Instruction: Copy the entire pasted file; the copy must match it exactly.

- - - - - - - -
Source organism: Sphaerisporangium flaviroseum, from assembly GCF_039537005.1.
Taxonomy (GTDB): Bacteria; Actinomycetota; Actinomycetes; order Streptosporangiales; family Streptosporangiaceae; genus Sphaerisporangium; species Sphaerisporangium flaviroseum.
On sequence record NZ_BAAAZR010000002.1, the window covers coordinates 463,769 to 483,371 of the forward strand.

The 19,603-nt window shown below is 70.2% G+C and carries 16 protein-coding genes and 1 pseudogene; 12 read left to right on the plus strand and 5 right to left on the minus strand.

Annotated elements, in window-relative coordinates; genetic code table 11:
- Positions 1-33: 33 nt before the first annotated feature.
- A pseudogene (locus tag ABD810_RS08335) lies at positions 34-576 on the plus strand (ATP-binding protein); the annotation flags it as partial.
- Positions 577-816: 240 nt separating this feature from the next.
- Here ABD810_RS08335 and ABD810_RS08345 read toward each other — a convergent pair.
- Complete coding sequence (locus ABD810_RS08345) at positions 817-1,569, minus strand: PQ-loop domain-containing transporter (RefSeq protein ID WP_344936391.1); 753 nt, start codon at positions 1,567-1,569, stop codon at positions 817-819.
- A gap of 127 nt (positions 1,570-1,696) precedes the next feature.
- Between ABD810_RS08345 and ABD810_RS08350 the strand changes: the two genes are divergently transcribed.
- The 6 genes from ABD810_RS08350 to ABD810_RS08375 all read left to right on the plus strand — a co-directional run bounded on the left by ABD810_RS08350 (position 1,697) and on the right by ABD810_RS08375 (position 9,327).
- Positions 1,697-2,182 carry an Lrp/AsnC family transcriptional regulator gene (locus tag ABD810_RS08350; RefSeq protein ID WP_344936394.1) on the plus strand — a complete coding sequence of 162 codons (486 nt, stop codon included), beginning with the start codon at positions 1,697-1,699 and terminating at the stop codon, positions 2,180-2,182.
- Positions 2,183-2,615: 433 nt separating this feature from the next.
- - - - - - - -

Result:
Source organism: Sphaerisporangium flaviroseum, from assembly GCF_039537005.1.
Taxonomy (GTDB): Bacteria; Actinomycetota; Actinomycetes; order Streptosporangiales; family Streptosporangiaceae; genus Sphaerisporangium; species Sphaerisporangium flaviroseum.
On sequence record NZ_BAAAZR010000002.1, the window covers coordinates 463,769 to 483,371 of the forward strand.

The 19,603-nt window shown below is 70.2% G+C and carries 16 protein-coding genes and 1 pseudogene; 12 read left to right on the plus strand and 5 right to left on the minus strand.

Annotated elements, in window-relative coordinates; genetic code table 11:
- Positions 1-33: 33 nt before the first annotated feature.
- A pseudogene (locus tag ABD810_RS08335) lies at positions 34-576 on the plus strand (ATP-binding protein); the annotation flags it as partial.
- Positions 577-816: 240 nt separating this feature from the next.
- Here ABD810_RS08335 and ABD810_RS08345 read toward each other — a convergent pair.
- Complete coding sequence (locus ABD810_RS08345) at positions 817-1,569, minus strand: PQ-loop domain-containing transporter (RefSeq protein ID WP_344936391.1); 753 nt, start codon at positions 1,567-1,569, stop codon at positions 817-819.
- A gap of 127 nt (positions 1,570-1,696) precedes the next feature.
- Between ABD810_RS08345 and ABD810_RS08350 the strand changes: the two genes are divergently transcribed.
- The 6 genes from ABD810_RS08350 to ABD810_RS08375 all read left to right on the plus strand — a co-directional run bounded on the left by ABD810_RS08350 (position 1,697) and on the right by ABD810_RS08375 (position 9,327).
- Positions 1,697-2,182 carry an Lrp/AsnC family transcriptional regulator gene (locus tag ABD810_RS08350; RefSeq protein ID WP_344936394.1) on the plus strand — a complete coding sequence of 162 codons (486 nt, stop codon included), beginning with the start codon at positions 1,697-1,699 and terminating at the stop codon, positions 2,180-2,182.
- Positions 2,183-2,615: 433 nt separating this feature from the next.